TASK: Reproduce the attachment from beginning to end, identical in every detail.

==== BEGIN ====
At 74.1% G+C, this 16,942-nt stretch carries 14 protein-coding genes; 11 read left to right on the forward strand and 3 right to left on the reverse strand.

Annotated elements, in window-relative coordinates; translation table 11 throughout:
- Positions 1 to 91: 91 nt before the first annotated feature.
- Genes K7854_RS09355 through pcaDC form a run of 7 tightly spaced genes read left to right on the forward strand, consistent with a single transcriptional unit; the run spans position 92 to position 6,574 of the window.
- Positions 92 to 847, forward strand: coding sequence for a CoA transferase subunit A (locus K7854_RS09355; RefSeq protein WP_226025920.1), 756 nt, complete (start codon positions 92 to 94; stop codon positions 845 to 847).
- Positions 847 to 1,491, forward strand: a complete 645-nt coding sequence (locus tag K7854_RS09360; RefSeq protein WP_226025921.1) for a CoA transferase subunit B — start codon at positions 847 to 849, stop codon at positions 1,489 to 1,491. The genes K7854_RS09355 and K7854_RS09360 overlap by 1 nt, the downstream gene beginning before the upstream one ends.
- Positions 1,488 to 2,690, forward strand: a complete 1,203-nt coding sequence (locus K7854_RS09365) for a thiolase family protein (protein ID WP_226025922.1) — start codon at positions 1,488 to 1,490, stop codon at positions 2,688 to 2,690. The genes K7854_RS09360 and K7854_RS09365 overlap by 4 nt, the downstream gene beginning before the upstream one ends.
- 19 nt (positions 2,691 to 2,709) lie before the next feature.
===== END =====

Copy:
At 74.1% G+C, this 16,942-nt stretch carries 14 protein-coding genes; 11 read left to right on the forward strand and 3 right to left on the reverse strand.

Annotated elements, in window-relative coordinates; translation table 11 throughout:
- Positions 1 to 91: 91 nt before the first annotated feature.
- Genes K7854_RS09355 through pcaDC form a run of 7 tightly spaced genes read left to right on the forward strand, consistent with a single transcriptional unit; the run spans position 92 to position 6,574 of the window.
- Positions 92 to 847, forward strand: coding sequence for a CoA transferase subunit A (locus K7854_RS09355; RefSeq protein WP_226025920.1), 756 nt, complete (start codon positions 92 to 94; stop codon positions 845 to 847).
- Positions 847 to 1,491, forward strand: a complete 645-nt coding sequence (locus tag K7854_RS09360; RefSeq protein WP_226025921.1) for a CoA transferase subunit B — start codon at positions 847 to 849, stop codon at positions 1,489 to 1,491. The genes K7854_RS09355 and K7854_RS09360 overlap by 1 nt, the downstream gene beginning before the upstream one ends.
- Positions 1,488 to 2,690, forward strand: a complete 1,203-nt coding sequence (locus K7854_RS09365) for a thiolase family protein (protein ID WP_226025922.1) — start codon at positions 1,488 to 1,490, stop codon at positions 2,688 to 2,690. The genes K7854_RS09360 and K7854_RS09365 overlap by 4 nt, the downstream gene beginning before the upstream one ends.
- 19 nt (positions 2,691 to 2,709) lie before the next feature.